penal code does not primarily or necessarily impose restrictions on the freedom of movement and it is incorrect to say that it is a law imposing restrictions on the right to move freely. In fact the primary object of code was held to punish crime and not to restrict movement. His Lordship further held that punitive detention is essentially different from preventive detention and a person can be punitively detained only after a trial for committing a crime and after his guilt has been established in a competent court of jurisdiction whereafter a person so convicted can raise appeal thereagainst and the final judgment would constitute a reasonable restriction which may not follow the right under Article 19(1)(d). However a person who is punitively detained does not require to face any such obstacle.

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It was held that the expressions ‘personal liberty’ and ‘personal freedom’ have a wider and a narrower meaning. In the wider sense they include not only immunity from arrest and detention but also freedom of speech, freedom of association etc while in the narrower sense, they mean immunity from arrest and detention. The concept of personal liberty was used not only in the sense of immunity from arrest but also that it consisted in freedom of movement and locomotion.

However with regard to interplay between various articles pertaining to fundamental rights, the majority view in the case of A.K. Gopalan (supra) was that they were distinct and separate without any overlapping and thus the views of Fazl Ali
J. remained a minority view.

The said aspect was again considered by the Supreme Court in the case of Kharak Singh versus State of U.P., A.I.R. 1963 Supreme Court 1295 in which the majority view of A.K. Gopalan (supra) was confirmed with the dissenting view being taken by His Lordship, Hon’ble Justice Subba Rao who followed the minority view in the case of A.K. Gopalan (supra) while holding that rights conferred by part (III) of the Constitution have overlapping areas and where a law or State action is challenged as infringing rights in different Articles of part (III), the State must satisfy the test of each Article individually. It was held that the expression ‘personal liberty’ is a comprehensive one and the right to move freely is an attribute of ‘personal liberty’. It was held that the rights indicated in Articles 19 and 21 of Constitution were independent fundamental rights, though there was overlapping and as such there was no question of one being carved out of another. It was further held that in case a person’s fundamental right under Article 21 was infringed, the State could only rely upon a law to sustain the action but the same would be required to satisfy the tests laid down in Article 19 as well. It was also held that the

right of personal liberty takes in not only a right to be free from restriction placed on a person’s movements but should also be free from encroachments on his private life.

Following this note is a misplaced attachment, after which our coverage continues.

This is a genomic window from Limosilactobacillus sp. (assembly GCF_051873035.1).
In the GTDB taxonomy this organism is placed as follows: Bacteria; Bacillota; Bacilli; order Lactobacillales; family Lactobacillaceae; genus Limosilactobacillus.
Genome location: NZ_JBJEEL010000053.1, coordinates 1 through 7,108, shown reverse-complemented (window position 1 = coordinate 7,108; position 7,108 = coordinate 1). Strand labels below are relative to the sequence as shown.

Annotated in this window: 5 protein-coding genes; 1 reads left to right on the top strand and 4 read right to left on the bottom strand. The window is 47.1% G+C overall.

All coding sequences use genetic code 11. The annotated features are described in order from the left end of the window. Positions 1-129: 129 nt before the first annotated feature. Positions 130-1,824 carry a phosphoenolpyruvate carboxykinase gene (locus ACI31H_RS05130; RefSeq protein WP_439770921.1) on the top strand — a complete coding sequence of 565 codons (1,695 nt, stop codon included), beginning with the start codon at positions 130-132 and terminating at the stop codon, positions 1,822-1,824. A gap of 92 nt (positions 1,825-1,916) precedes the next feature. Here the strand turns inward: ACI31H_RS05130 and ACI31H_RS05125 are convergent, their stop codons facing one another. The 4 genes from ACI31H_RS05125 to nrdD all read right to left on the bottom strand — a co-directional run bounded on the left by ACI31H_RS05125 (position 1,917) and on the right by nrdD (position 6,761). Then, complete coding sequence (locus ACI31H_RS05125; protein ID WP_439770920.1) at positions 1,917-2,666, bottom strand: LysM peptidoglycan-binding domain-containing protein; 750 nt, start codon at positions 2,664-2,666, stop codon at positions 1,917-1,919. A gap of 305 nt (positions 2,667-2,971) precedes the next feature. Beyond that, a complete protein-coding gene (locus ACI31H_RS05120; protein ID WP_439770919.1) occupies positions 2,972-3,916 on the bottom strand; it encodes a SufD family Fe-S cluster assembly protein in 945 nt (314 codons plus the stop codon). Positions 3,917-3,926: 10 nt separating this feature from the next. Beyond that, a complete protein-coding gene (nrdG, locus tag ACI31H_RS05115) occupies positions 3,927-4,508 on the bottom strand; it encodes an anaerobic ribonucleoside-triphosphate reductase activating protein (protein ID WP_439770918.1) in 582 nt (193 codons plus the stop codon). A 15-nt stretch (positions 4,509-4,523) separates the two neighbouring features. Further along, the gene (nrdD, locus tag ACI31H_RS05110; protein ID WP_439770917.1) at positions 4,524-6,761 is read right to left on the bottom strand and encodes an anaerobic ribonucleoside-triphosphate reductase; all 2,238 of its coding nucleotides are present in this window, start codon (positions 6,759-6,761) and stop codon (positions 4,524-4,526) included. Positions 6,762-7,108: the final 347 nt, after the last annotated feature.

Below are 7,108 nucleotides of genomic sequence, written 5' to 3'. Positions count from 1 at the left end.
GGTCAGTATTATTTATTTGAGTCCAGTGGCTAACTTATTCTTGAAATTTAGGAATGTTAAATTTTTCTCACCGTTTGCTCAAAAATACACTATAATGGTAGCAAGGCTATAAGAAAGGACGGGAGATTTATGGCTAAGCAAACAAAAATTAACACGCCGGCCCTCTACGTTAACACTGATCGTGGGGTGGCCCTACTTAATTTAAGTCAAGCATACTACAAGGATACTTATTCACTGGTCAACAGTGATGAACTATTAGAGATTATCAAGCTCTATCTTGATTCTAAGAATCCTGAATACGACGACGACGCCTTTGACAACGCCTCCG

The minority views in the cases of A.K. Gopalan (supra) and Kharak Singh(supra) were thereafter upheld in the subsequent constitution bench judgment by the Supreme Court in the case of Rustom Cavasjee Cooper versus Union of India, 1970, 1 SCC 248.

Subsequently in the case of National Legal Services Authority versus Union of India, 2014 (5) SCC 438, examining the ambit of Article 21, the Supreme Court held as follows:-

” 73. Article 21 of the Constitution of India reads as follows:

“21.Protection of life and personal liberty.-No person shall be deprived of his life or personal liberty except according to procedure established by law.”

Article 21 is the heart and soul of the Indian Constitution, which speaks of the rights to life and personal liberty. Right to life is one of the basic fundamental rights and not even the State has the authority to violate or take away that right. Article 21 takes all those aspects of life which go to make a person’s life meaningful. Article 21 protects the dignity of human life, one’s personal autonomy, one’s right to privacy, etc. Right to dignity has been recognised to be an essential part of the right to life and accrues to all persons on account of being humans. In Francis Coralie Mullin v. UT of Delhi [(1981) 1 SCC 608 : 1981 SCC (Cri) 212] (SCC pp. 618-19, paras 7 and
8), this Court held that the right to dignity forms an essential part of our constitutional culture which seeks to ensure the full development and evolution of persons and includes “expressing oneself in diverse forms, freely moving about and mixing and comingling with fellow human beings”.

*** **** ******

75. Article 21, as already indicated, guarantees the protection of “personal autonomy” of an individual. In Anuj Garg v. Hotel Assn. of India [(2008) 3 SCC 1] (SCC p. 15, paras 34-35), this Court held that personal autonomy includes both the negative right of not to be subject to interference by others and the positive right of individuals to make decisions about their life, to express themselves and to choose which activities to take part in. Self-determination of gender is an integral part of personal autonomy and self-expression and falls within the realm of personal liberty guaranteed under Article 21 of the Constitution of India. ”